Market Share: Tesla Model 3 Sees Lower Chinese Pricing
Next week, Tesla Motors will begin deliveries of its Shanghai-made Model 3 to Chinese customers — who stand to get a bit of a deal on them. Unlike Western markets, China is already loaded with local companies manufacturing electric vehicles and Tesla doesn’t want to lose out on market share simply because it priced its vehicles too high.
Originally, the manufacturer intended on selling introductory Model 3s at 355,800 yuan ($51,000 USD) a pop. That was soon lowered to 323,800 yuan ($46,500) to pull shoppers from automakers like BYD, NIO and Xiaopeng Motors. Broad profit margins are nice, but the Chinese EV market is too crowded for the brand not to focus on market share.
According to Automotive News, government subsidies will further lower the cost of the Model 3 (Standard Range Plus with Autopilot) to the American equivalent of $42,900 — keeping the car’s overall fee in the center of China’s premium, new-energy vehicle market. Tesla has handled the region differently by offering racing events and parties aimed at creating a buzz around the brand.
From Automotive News:
California-based Tesla, which handed over the first of its Chinese-made cars to 15 employees on Dec. 30, will start delivering local models to the public on Jan. 7, it said on its official WeChat account. That’s just one year after breaking ground at the Shanghai plant, Tesla’s first factory outside the U.S.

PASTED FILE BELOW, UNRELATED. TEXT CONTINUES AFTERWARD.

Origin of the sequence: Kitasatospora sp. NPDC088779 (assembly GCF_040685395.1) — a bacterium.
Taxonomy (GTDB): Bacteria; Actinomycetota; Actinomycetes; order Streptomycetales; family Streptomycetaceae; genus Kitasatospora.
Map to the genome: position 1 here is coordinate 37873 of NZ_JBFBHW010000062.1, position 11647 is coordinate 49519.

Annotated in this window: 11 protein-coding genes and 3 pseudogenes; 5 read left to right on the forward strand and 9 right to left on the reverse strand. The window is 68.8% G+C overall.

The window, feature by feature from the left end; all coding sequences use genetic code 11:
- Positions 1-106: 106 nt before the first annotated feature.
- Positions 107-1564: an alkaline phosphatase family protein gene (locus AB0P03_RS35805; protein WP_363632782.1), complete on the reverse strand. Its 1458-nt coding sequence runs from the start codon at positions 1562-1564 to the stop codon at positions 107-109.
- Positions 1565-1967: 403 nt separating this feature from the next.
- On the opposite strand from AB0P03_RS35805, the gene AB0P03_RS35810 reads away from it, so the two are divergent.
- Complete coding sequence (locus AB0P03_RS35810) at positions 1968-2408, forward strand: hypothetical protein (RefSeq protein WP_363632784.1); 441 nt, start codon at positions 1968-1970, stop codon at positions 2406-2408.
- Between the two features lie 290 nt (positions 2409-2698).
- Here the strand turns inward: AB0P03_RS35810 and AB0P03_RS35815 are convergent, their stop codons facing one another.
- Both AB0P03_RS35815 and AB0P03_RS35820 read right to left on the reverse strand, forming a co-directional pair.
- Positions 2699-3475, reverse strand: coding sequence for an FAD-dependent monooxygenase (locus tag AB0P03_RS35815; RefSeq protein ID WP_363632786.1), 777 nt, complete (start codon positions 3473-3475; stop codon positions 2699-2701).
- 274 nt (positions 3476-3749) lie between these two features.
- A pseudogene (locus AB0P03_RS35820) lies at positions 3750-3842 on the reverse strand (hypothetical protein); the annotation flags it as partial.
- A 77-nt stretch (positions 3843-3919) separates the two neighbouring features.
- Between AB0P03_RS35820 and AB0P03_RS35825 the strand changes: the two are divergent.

“This price cut shows Tesla’s confidence in cost control and determination in rapidly expanding its market share,” said Yale Zhang, managing director of Autoforesight, a Shanghai-based consultancy.
Elon Musk’s company is also lowering the cost of optional extras, from body color to high-performance wheels, according to a statement. Home-charging services aren’t included, and cost an extra 8,000 yuan. Tesla is already assembling more than 1,000 cars a week at its China facility and plans to double that rate over the year, according to Song Gang, the manufacturing director of the plant.
Tesla is also reportedly interested in localization, believing it will eventually help it cut prices by 20 percent (if not more) by the end of 2020. Since the Ministry of Industry and Information Technology has confirmed that Tesla’s Chinese-manufactured products are not subject to the nation’s 10 percent purchasing tax, it should be able to mix it up with the region’s domestic nameplates rather well in the coming years. Ultimately, Tesla hopes to manufacture 3,000 vehicles per month in Shanghai. Presumably, CEO Elon Musk aims to hit that target after the upcoming Model Y begins assembly, but the official timeline for the production ramp-up is anybody’s guess.
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- ToolGuy 2019 had better comments than 2023 😉
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